Neuschwanstein Castle

Neuschwanstein Castle (German: Schloss Neuschwanstein, lit. New Swan Stone palace) is a 19th-century Bavarian palace situated on a rugged hill near Hohenschwangau and Füssen in southwest Bavaria. The palace was commissioned by King Ludwig II of Bavaria as a retreat and as homage to Richard Wagner, to whom he wrote on May 13, 1868: “The location is the most beautiful one could find, holy and unapproachable, a worthy temple for the divine friend who has brought salvation and true blessing to the world.”

The palace comprises a gatehouse, a tower, the Knight's House that has a square tower, and a great hall with two towers at the Western end. The overall effect is highly theatrical as the king took a keen personal interest in the design and decoration: he ordered to decorate Neuschwanstein with scenes from medieval legends and poetry, including the legend of the swan knight Lohengrin.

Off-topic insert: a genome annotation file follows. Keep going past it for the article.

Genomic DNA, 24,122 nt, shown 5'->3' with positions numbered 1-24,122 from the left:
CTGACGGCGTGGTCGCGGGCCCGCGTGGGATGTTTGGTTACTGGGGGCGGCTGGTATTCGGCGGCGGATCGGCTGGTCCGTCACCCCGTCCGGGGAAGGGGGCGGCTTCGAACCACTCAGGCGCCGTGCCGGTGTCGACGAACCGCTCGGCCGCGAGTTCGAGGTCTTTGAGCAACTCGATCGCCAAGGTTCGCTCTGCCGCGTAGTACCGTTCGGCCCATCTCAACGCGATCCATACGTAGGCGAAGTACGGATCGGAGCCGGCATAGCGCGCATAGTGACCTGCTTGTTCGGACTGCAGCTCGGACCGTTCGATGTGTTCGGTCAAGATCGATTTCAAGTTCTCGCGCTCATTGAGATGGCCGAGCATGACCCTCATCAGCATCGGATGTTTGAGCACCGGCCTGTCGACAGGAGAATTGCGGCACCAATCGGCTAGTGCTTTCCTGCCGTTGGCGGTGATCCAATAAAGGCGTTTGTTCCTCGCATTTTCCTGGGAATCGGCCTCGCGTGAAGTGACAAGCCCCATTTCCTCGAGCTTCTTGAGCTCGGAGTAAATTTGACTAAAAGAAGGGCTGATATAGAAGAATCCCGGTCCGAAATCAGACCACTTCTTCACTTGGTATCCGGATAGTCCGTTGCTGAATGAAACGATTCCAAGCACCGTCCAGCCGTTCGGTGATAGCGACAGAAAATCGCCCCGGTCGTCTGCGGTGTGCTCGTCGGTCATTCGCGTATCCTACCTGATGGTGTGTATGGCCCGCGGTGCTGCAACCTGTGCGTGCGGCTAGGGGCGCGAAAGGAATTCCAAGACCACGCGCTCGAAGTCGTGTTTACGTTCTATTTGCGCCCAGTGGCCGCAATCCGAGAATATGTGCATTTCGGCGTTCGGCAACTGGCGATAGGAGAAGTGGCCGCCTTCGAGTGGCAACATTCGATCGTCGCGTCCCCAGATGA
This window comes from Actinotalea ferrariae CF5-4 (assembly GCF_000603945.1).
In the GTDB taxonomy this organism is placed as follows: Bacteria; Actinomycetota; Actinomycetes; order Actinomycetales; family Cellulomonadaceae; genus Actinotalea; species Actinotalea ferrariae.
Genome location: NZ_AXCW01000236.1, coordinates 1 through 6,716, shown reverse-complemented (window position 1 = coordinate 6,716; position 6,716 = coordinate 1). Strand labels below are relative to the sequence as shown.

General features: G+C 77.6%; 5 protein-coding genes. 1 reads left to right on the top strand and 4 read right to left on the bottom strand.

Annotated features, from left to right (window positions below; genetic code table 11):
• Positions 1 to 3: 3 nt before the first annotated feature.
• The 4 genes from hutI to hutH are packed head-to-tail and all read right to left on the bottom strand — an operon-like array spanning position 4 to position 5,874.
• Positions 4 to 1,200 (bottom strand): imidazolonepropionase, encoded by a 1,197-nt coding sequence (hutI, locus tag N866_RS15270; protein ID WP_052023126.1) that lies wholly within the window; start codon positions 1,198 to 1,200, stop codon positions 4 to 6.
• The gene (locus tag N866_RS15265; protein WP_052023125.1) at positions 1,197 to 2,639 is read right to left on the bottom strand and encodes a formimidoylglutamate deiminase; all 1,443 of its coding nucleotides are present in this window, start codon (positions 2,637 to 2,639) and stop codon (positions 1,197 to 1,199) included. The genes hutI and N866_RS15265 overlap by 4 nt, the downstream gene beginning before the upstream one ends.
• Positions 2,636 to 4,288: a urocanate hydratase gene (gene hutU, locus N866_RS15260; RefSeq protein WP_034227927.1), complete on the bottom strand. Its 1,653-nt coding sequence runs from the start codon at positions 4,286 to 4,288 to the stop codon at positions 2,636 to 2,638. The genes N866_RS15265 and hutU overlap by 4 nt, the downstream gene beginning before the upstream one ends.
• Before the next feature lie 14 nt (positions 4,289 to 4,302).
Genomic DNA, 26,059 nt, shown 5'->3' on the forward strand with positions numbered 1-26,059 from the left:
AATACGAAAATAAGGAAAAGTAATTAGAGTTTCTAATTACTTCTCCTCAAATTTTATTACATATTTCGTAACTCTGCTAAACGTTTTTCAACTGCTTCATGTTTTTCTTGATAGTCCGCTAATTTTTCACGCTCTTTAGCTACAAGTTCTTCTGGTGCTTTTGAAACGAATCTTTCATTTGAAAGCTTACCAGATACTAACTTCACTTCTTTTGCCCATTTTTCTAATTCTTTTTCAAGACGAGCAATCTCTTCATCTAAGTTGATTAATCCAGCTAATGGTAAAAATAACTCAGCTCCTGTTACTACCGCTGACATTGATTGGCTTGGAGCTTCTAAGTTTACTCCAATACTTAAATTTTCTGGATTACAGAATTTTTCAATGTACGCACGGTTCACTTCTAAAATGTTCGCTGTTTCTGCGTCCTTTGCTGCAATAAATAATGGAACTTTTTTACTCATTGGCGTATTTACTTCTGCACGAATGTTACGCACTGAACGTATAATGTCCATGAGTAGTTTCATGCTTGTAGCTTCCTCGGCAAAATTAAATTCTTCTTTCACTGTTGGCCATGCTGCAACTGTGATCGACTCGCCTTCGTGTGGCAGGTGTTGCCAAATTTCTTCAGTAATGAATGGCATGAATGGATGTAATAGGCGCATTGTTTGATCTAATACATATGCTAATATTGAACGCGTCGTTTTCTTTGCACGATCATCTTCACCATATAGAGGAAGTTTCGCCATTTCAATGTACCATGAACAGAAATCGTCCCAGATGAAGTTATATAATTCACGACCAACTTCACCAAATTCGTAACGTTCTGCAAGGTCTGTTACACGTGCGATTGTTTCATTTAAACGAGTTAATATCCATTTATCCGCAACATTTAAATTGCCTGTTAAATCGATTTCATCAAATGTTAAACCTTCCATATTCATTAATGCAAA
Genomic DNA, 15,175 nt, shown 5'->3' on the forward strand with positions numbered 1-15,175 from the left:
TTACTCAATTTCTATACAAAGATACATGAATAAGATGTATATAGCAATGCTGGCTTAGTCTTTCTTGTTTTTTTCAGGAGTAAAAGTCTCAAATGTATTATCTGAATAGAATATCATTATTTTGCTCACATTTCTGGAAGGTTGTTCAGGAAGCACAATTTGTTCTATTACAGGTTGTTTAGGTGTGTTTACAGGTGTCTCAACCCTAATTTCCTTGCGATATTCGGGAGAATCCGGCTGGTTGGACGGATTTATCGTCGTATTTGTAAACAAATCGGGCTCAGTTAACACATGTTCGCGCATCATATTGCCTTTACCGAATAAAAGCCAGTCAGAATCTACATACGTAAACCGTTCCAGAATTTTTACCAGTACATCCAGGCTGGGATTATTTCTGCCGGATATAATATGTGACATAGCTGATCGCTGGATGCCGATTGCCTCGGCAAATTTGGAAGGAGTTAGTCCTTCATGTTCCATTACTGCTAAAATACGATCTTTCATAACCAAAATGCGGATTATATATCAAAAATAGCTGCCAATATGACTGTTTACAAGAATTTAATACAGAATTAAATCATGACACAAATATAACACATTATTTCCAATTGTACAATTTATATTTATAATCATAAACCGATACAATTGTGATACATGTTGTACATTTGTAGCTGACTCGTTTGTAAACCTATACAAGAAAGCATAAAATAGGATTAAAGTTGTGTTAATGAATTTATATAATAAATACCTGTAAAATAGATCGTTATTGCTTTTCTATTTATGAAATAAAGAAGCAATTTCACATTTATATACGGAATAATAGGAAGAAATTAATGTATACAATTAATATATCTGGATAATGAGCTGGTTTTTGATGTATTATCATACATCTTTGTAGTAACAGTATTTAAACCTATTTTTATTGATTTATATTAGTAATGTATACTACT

The reclusive King Ludwig did not allow visitors to his castles, which he intended as personal refuges. However, after his death in 1886, the castle was opened to the public (in part due to the need to pay off the debts Ludwig incurred financing its construction).

Today, Neuschwanstein is one of the most popular castles in Europe. Every year 1.3 million people visit "the castle of the fairy-tale king".